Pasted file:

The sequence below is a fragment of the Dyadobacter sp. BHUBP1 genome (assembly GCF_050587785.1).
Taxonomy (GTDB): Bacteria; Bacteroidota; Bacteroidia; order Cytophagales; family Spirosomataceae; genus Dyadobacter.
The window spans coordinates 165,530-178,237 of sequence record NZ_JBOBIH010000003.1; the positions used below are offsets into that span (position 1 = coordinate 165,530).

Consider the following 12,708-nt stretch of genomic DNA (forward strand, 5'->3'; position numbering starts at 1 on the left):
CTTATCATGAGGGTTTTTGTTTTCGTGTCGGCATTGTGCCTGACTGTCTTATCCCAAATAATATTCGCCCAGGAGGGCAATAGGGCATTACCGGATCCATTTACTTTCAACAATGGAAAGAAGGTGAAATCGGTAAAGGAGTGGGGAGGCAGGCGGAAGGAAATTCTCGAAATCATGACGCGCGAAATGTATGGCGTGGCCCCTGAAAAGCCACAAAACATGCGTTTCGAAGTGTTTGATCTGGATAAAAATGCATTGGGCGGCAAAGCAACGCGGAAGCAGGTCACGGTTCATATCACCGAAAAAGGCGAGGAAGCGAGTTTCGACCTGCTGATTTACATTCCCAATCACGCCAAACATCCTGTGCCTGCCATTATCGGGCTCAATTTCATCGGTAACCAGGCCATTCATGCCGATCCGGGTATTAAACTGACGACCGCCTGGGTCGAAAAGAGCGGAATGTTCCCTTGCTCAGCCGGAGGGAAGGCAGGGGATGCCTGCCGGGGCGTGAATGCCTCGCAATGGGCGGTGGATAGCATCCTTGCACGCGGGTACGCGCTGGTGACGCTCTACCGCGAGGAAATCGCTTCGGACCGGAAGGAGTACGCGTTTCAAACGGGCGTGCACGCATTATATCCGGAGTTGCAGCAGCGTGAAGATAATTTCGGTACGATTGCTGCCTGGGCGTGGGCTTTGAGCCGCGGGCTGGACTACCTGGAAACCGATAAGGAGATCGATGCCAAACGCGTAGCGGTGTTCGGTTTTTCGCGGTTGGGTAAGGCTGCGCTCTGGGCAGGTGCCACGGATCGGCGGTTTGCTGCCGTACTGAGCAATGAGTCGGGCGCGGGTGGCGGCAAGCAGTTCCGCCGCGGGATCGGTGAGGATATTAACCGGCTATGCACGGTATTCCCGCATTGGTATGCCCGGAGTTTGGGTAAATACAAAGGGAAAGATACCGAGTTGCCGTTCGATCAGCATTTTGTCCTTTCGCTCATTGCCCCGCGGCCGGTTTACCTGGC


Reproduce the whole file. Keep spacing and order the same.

The sequence below is a fragment of the Dyadobacter sp. BHUBP1 genome (assembly GCF_050587785.1).
Taxonomy (GTDB): Bacteria; Bacteroidota; Bacteroidia; order Cytophagales; family Spirosomataceae; genus Dyadobacter.
The window spans coordinates 165,530-178,237 of sequence record NZ_JBOBIH010000003.1; the positions used below are offsets into that span (position 1 = coordinate 165,530).

Consider the following 12,708-nt stretch of genomic DNA (forward strand, 5'->3'; position numbering starts at 1 on the left):
CTTATCATGAGGGTTTTTGTTTTCGTGTCGGCATTGTGCCTGACTGTCTTATCCCAAATAATATTCGCCCAGGAGGGCAATAGGGCATTACCGGATCCATTTACTTTCAACAATGGAAAGAAGGTGAAATCGGTAAAGGAGTGGGGAGGCAGGCGGAAGGAAATTCTCGAAATCATGACGCGCGAAATGTATGGCGTGGCCCCTGAAAAGCCACAAAACATGCGTTTCGAAGTGTTTGATCTGGATAAAAATGCATTGGGCGGCAAAGCAACGCGGAAGCAGGTCACGGTTCATATCACCGAAAAAGGCGAGGAAGCGAGTTTCGACCTGCTGATTTACATTCCCAATCACGCCAAACATCCTGTGCCTGCCATTATCGGGCTCAATTTCATCGGTAACCAGGCCATTCATGCCGATCCGGGTATTAAACTGACGACCGCCTGGGTCGAAAAGAGCGGAATGTTCCCTTGCTCAGCCGGAGGGAAGGCAGGGGATGCCTGCCGGGGCGTGAATGCCTCGCAATGGGCGGTGGATAGCATCCTTGCACGCGGGTACGCGCTGGTGACGCTCTACCGCGAGGAAATCGCTTCGGACCGGAAGGAGTACGCGTTTCAAACGGGCGTGCACGCATTATATCCGGAGTTGCAGCAGCGTGAAGATAATTTCGGTACGATTGCTGCCTGGGCGTGGGCTTTGAGCCGCGGGCTGGACTACCTGGAAACCGATAAGGAGATCGATGCCAAACGCGTAGCGGTGTTCGGTTTTTCGCGGTTGGGTAAGGCTGCGCTCTGGGCAGGTGCCACGGATCGGCGGTTTGCTGCCGTACTGAGCAATGAGTCGGGCGCGGGTGGCGGCAAGCAGTTCCGCCGCGGGATCGGTGAGGATATTAACCGGCTATGCACGGTATTCCCGCATTGGTATGCCCGGAGTTTGGGTAAATACAAAGGGAAAGATACCGAGTTGCCGTTCGATCAGCATTTTGTCCTTTCGCTCATTGCCCCGCGGCCGGTTTACCTGGC